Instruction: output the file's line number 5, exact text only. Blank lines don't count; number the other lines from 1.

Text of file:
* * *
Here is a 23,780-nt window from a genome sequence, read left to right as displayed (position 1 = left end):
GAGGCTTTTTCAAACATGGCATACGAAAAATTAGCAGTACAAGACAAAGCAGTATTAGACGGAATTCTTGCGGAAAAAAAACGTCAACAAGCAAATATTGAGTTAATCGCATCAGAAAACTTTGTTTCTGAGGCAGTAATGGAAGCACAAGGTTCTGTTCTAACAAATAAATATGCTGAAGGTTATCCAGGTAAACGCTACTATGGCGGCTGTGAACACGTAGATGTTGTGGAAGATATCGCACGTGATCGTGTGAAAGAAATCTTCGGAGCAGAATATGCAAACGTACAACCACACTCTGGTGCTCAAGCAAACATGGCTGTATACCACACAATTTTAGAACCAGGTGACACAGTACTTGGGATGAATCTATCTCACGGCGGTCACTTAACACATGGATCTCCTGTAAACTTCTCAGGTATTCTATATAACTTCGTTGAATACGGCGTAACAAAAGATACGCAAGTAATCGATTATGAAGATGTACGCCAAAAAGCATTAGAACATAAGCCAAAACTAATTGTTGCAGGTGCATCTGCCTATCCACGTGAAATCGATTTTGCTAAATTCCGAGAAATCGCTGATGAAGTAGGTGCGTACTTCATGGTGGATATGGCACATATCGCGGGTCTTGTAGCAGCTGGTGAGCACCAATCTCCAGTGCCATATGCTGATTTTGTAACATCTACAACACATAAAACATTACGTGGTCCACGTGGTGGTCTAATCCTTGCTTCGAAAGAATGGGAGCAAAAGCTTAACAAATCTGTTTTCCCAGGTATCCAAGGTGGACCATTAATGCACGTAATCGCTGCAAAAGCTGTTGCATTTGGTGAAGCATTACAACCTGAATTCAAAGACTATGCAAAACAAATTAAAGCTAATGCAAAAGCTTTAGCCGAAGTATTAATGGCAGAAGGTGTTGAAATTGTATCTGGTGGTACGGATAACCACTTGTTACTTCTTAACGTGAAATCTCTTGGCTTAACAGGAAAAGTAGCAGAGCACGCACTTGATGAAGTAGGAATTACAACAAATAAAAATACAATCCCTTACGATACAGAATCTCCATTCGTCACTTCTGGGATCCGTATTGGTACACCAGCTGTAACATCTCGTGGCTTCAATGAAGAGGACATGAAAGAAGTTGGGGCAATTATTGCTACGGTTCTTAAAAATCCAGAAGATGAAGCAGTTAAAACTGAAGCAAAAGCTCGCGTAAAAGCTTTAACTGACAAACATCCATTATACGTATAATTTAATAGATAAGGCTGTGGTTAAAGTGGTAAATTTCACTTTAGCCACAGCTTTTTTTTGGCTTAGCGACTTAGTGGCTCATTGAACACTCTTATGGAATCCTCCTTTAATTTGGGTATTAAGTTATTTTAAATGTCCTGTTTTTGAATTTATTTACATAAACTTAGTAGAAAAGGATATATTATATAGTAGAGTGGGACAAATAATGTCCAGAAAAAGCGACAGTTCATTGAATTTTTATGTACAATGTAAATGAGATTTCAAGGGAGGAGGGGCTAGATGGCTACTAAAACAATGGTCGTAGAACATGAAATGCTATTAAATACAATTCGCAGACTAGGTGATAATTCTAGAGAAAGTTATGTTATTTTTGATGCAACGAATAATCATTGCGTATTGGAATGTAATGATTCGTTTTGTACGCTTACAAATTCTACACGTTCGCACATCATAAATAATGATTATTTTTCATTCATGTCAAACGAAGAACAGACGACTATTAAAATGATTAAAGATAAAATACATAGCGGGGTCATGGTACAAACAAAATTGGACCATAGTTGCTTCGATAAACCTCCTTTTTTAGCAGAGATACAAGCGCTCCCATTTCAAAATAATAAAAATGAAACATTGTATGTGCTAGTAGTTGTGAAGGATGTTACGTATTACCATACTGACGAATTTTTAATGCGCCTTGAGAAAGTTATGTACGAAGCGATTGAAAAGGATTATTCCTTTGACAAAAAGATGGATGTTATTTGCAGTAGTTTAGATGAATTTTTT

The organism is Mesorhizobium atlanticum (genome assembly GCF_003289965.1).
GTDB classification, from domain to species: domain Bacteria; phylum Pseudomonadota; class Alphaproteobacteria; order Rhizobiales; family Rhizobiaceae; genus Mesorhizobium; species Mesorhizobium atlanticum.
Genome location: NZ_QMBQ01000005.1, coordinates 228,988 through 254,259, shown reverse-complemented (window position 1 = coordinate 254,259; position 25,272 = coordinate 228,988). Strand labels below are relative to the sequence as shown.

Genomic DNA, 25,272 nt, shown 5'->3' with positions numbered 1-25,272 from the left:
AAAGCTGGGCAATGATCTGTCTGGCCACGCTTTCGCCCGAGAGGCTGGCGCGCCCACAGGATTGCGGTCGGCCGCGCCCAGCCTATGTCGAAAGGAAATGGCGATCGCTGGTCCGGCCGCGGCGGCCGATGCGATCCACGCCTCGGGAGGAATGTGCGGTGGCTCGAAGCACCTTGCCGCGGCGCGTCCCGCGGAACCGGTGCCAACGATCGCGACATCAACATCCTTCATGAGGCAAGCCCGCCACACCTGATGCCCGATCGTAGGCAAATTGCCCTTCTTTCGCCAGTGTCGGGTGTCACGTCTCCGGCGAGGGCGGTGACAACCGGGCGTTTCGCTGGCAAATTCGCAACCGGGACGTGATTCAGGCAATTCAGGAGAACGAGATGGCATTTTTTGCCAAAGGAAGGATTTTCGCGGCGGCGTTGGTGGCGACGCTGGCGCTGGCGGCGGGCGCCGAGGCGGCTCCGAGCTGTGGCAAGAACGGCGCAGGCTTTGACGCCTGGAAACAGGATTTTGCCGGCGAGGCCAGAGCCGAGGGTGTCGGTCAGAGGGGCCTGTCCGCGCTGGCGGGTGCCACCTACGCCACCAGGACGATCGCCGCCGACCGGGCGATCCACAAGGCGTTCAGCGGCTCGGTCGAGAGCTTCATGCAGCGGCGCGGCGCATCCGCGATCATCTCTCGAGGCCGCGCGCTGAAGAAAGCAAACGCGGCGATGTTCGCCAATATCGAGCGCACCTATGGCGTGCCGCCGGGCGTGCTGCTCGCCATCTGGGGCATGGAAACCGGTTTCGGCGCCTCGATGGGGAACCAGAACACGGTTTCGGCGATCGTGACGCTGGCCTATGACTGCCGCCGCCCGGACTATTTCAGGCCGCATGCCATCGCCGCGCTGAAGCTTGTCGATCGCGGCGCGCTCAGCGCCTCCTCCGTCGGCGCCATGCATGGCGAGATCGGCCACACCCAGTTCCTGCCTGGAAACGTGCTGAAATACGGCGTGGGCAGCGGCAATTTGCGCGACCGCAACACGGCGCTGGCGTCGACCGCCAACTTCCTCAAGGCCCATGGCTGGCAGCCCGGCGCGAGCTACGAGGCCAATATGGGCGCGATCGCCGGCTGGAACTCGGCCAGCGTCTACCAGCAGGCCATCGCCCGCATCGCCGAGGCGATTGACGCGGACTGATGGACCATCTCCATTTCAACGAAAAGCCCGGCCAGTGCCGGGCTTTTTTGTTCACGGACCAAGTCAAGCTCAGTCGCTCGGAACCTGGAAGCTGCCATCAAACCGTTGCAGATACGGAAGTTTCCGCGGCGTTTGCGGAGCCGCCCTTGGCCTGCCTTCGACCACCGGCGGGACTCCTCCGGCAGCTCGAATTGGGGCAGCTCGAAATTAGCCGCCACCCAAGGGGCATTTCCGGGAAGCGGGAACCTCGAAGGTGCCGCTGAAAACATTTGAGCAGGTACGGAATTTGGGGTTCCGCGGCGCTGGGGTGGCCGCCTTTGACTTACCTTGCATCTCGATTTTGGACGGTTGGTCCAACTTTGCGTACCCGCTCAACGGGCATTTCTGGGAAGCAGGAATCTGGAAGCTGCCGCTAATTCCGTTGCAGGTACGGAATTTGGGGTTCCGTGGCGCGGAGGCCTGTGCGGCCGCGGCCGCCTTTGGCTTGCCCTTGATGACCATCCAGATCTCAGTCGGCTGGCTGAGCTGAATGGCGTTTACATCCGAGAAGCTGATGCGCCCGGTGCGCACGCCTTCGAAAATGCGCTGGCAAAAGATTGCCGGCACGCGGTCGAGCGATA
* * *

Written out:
Genome location: NZ_QMBQ01000005.1, coordinates 228,988 through 254,259, shown reverse-complemented (window position 1 = coordinate 254,259; position 25,272 = coordinate 228,988). Strand labels below are relative to the sequence as shown.